Ballona Wetlands Field Study

Author(s): Peggy Klipfel LeDuff & Jennifer LeDuff
Field Trip - Teacher's Guide
SED 695B; Fall 2005

Topics addressed:

Description of Field Trip

Ballona Wetlands offers many aspects of study, such as:
-bird watching
-plant identification
-history of Native American people
-human impact on the wetlands

Standards addressed: Six Grade Science Standards
Ecology (Life Science)
5. Organisms in ecosystems exchange energy and nutrients among themselves and with the environment.
As a basis for understanding this concept, students know:
c. populations of organisms can be categorized by the functions they serve in an ecosystem.
d. different kinds of organisms may play similar ecological roles in similar biomes.
e. the number and types of organisms an ecosystem can support depends on the resources available and abiotic factors, such as quantity of light and water, range of temperatures, and soil composition.

Background Information
Over 90% of the wetlands in the United States are gone, drained and paved over for development.

Ballona Wetlands once encompassed over 2,000 acres, much of Culver City, Marina del Rey, Venice, and parts of West Los Angeles.

Due to human activity and urban development, Ballona Creek is less than 190 acres in size.

Current restoration plans include additional acres of native terrestrial habitats for a total of 340 acres in total.

The Ballona Wetlands consist of five systems:

1. Salt marsh
2. Freshwater marsh
3. Riparian corridor
4. Bluffs
5. Dunes

1. Playa Vista Development
2. Migrating Path of birds from Alaska to South America
3. Breeding grounds birds and fish
4. Surface runoff water from neighborhoods
5. Traffic
6. Air Quality
7. Non-native predators: plants and animals




Study Guide: to be completed before the field trip
1. What is the definition of a wetlands?
2. What is the definition of brackish water?
3. What is the function of the wetlands or marshes?
4. What types of plants live in wetlands?
5. What types of animals live in wetlands?
6. What types of animals use the wetlands on their migratory travels?
7. How do introduced plants and animals change the environment?
8. Why do introduced species succeed over native plants and animals?
9. How do introduced plants and animals get established into a new environment?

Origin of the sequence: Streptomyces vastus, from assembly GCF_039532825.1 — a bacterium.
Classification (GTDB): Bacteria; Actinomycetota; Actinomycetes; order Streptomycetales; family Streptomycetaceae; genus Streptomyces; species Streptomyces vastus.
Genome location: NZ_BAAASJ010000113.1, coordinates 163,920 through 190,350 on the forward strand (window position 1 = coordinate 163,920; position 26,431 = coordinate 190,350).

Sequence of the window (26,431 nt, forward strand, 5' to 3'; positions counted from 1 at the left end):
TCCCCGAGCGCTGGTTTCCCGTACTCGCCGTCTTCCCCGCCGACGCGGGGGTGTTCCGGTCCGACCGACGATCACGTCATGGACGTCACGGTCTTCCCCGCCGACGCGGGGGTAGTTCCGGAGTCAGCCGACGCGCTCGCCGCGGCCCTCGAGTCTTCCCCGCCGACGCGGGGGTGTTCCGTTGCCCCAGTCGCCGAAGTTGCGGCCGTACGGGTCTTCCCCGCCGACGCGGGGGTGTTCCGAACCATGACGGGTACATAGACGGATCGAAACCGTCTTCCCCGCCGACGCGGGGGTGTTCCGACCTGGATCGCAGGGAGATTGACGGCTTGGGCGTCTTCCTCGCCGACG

10. What are some ways that humans have introduced non-native species into Ballona?


Questions to Complete
during field trip or after field trip using the Internet

1. List five species of birds you observed at Ballona Wetlands.

2. List three species of native plants you observed at Ballona Wetlands.

3. List three species of introduced plants at Ballona.

4. List four native animal species of Ballona that are currently either endangered or threatened.

5. List four ways humans have changed the Ballona Wetlands over the past 50 years.

6. List five organizations that control or that help preserve Ballona Wetlands.

7. List four current environment concerns of Ballona Wetlands.

8. List two ways individuals can help with the Ballona Wetlands Restoration.


These are photographs from the Ballona Flood
Channel similar to the Los Angeles River.
Notice the variety of birds in this waterway.

Girl Scout Troop# 287 spent the afternoon with Roy van de Hoek of the Ballona Institute and Marcia Hanscom of the Wetlands Action Network. The troop is currently working on their Silver Award and is deciding on their service project which will focus on the wetlands.

Some environmental groups are removing introduced species and planting native species to provide food for such animals as the El Segundo blue butterfly.

Part of Ballona Wetlands are off limits. People must arrange a tour through one of several environment groups to see these parts of Ballona. Some environmental groups are hoping that the wetlands will be rule by the State Parks to ensure access for its citizens and for protection for the wetlands.

The above photo shows part of the natural dunes of the wetlands. Environmental groups have established pathways to eliminate more damage to the vegetation and dunes.

The photo below on the left shows one of many salt bars which form during the dry seasons. As the seawater evaporates, salt deposits are left behind. The photo below on the right shows one of many native flowers.


References & Links:


This is the California red-legged frog that lives in Ballona.
The El Segundo blue butterfly is also a native to Ballona.
This plant is the Marsh Heliotrope, a native to Ballona.

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